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Unit 4: Traditional Literature/ and Mythology. This unit will focus on two specific types of fiction stories: traditional literature and mythology. Cinderella Stories Available in the Library . Unit 4: Traditional Literature/ and Mythology. Other Resources: . Unit 4. Unit 4. RL 4.2.

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unit 4 traditional literature and mythology
Unit 4: Traditional Literature/ and Mythology

This unit will focus on two specific types of fiction stories: traditional literature and mythology.

slide23

Name:

I’m summarizing a story

read to me

I read to myself

RL 4.2

My Summary of: __________________________________________

slide24

Name:

I’m summarizing a story

read to me

I read to myself

My Summary of: _________________________________________

RL 4.2

story

Compare Themes

RL 4.8

Story:

Story:

How are they alike?

________________________________________________________________________________________________________________________________________________________________

How are they different?

________________________________________________________________________________________________________

________________________________________________________________________________________________________

story1

Compare Point of View

RL 4.6

Story:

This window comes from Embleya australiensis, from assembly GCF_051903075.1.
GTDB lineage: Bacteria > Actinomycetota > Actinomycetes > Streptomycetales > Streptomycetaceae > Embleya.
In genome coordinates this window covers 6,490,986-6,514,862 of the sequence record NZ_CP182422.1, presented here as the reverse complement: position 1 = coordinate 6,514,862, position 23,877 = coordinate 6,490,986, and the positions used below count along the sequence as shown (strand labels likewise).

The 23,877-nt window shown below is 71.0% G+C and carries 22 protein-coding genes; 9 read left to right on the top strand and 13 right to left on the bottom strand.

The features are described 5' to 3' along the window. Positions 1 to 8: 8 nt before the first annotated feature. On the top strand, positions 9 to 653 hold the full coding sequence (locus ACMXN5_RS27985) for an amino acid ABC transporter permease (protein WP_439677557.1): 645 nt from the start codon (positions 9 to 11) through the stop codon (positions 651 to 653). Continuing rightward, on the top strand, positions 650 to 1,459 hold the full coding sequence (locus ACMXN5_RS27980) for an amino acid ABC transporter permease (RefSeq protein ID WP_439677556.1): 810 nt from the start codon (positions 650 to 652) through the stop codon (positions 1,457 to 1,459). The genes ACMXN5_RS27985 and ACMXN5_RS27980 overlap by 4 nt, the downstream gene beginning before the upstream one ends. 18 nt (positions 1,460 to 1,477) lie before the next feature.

Story:

Point of View:

Point of View:

How does the point of view change the story?

________________________________________________________________________________________________________

________________________________________________________________________________________________________

How is the story the same despite the point of view?

________________________________________________________________________________________________

slide27

Compare and Contrast

RL 4.8 or RL 4.9

_____________

_______________

How are they alike?

________________________________________________________________________________________________________________________________________________________________

How are they different?

________________________________________________________________________________________________________

________________________________________________________________________________________________________

compare and contrast

I’m comparing/contrasting:

the theme

the characters

the plot

the setting

Name:

Compare and Contrast

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cinderella the little glass slipper by charles perrault
CinderellaThe Little Glass Slipperby Charles Perrault